The Death of Chatterton (1856) Henry Wallis
Q. Why orange vinyl?  And also thank you for orange vinyl, I got stupidly over-excited by it because I am old enough that coloured vinyl is massively exciting...

Pete Bonner from the record company chose the colour which matched a colour in the Millais painting.

Q. If you had to pick one, what is your favourite Pre-Raphaelite painting?

I love so many of them, but I guess it has to The Last of England. My second choice would be The Light of the World.

The Last of England (1855) Ford Madox Brown

On a personal note, it is a small miracle that this album exists, because before getting ill in 2015,I had decided not to make any more albums, because I felt I had sort of said all I needed to say musically, but it was whilst recovering from my first lot of surgery that a thought occurred to me that I had already had an early incarnation of some of these pieces that formed part of an album I did with Rick Wakeman released about seven years ago. I felt then that the pieces deserved far more work than was put into them at the time.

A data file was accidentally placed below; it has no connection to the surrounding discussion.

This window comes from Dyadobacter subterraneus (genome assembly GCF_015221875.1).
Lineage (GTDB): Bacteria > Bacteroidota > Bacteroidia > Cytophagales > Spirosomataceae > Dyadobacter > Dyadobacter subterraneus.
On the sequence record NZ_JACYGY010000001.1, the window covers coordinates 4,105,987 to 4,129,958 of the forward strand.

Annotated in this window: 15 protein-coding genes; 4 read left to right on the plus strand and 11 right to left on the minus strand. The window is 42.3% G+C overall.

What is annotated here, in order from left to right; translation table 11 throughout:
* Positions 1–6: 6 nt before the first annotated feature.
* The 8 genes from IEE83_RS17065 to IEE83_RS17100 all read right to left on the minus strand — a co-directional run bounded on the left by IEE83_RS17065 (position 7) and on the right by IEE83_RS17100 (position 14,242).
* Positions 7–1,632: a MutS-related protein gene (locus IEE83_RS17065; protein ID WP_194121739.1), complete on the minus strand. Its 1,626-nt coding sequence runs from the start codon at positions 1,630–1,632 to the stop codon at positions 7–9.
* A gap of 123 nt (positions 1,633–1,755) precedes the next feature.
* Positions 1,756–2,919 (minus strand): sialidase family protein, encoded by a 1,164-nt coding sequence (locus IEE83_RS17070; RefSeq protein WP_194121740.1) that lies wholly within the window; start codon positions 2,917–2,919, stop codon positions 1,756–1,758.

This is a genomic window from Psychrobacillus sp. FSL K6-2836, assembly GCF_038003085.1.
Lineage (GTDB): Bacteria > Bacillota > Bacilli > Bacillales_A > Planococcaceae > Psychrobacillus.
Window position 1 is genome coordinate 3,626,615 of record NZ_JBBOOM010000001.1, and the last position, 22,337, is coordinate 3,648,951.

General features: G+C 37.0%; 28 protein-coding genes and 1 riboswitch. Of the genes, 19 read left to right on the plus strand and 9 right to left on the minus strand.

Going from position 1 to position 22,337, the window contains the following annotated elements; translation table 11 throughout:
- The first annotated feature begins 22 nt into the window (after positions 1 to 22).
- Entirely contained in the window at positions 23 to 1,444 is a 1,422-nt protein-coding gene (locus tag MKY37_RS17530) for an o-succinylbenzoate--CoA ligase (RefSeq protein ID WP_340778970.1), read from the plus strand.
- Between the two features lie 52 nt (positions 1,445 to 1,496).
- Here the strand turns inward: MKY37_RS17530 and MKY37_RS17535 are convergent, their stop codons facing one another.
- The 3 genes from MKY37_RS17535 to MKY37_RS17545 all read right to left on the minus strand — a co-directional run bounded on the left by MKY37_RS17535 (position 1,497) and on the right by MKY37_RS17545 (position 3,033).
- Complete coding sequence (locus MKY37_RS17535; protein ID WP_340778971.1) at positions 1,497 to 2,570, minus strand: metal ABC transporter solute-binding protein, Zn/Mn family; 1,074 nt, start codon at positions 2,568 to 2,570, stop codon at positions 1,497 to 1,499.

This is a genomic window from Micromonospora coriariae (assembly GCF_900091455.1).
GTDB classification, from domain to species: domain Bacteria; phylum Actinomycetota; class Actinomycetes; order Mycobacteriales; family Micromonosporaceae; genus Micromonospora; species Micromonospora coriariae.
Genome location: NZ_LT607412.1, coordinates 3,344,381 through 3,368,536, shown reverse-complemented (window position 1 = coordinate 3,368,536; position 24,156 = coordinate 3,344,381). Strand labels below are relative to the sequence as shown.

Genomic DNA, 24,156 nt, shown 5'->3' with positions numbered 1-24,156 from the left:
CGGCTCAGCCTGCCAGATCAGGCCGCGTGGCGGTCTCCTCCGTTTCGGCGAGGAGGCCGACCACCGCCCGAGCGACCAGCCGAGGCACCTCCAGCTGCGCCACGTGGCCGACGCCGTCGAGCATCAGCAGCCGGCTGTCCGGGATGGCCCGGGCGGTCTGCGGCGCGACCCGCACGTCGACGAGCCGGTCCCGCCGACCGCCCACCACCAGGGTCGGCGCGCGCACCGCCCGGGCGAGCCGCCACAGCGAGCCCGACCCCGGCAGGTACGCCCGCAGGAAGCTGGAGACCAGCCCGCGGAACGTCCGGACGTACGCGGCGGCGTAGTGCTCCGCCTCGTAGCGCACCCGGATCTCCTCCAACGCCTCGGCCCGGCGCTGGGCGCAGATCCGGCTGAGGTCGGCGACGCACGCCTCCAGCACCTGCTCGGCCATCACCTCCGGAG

I approached my dear friend and collaborator Paul Ward about coming on board and helping me to realise this dream of an album that stretches back to 1987 when I first started work on the suite, and now all these years on it exists. I'm truly humbled by the response the music has received, which I guess at its heart has a resonance of truth about it and for that I'm very grateful.